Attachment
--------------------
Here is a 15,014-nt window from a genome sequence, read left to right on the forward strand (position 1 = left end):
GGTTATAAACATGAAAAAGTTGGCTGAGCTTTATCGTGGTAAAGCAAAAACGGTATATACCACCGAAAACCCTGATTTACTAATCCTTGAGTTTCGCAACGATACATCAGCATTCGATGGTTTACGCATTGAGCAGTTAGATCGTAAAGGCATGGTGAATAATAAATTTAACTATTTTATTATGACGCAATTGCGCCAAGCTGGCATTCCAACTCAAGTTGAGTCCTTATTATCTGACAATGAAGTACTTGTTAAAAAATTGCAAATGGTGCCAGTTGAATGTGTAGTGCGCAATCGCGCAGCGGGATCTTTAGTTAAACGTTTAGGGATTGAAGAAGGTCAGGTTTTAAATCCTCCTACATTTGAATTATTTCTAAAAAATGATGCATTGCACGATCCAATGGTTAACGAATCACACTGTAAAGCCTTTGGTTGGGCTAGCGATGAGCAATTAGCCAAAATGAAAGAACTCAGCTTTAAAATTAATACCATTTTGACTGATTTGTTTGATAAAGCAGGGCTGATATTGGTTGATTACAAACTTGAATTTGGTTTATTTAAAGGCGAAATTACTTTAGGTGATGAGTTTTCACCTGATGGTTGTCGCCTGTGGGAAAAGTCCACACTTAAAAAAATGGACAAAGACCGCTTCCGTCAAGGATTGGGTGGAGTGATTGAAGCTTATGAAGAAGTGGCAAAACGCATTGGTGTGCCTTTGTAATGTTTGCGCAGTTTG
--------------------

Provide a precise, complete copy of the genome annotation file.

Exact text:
Here is a 15,014-nt window from a genome sequence, read left to right on the forward strand (position 1 = left end):
GGTTATAAACATGAAAAAGTTGGCTGAGCTTTATCGTGGTAAAGCAAAAACGGTATATACCACCGAAAACCCTGATTTACTAATCCTTGAGTTTCGCAACGATACATCAGCATTCGATGGTTTACGCATTGAGCAGTTAGATCGTAAAGGCATGGTGAATAATAAATTTAACTATTTTATTATGACGCAATTGCGCCAAGCTGGCATTCCAACTCAAGTTGAGTCCTTATTATCTGACAATGAAGTACTTGTTAAAAAATTGCAAATGGTGCCAGTTGAATGTGTAGTGCGCAATCGCGCAGCGGGATCTTTAGTTAAACGTTTAGGGATTGAAGAAGGTCAGGTTTTAAATCCTCCTACATTTGAATTATTTCTAAAAAATGATGCATTGCACGATCCAATGGTTAACGAATCACACTGTAAAGCCTTTGGTTGGGCTAGCGATGAGCAATTAGCCAAAATGAAAGAACTCAGCTTTAAAATTAATACCATTTTGACTGATTTGTTTGATAAAGCAGGGCTGATATTGGTTGATTACAAACTTGAATTTGGTTTATTTAAAGGCGAAATTACTTTAGGTGATGAGTTTTCACCTGATGGTTGTCGCCTGTGGGAAAAGTCCACACTTAAAAAAATGGACAAAGACCGCTTCCGTCAAGGATTGGGTGGAGTGATTGAAGCTTATGAAGAAGTGGCAAAACGCATTGGTGTGCCTTTGTAATGTTTGCGCAGTTTG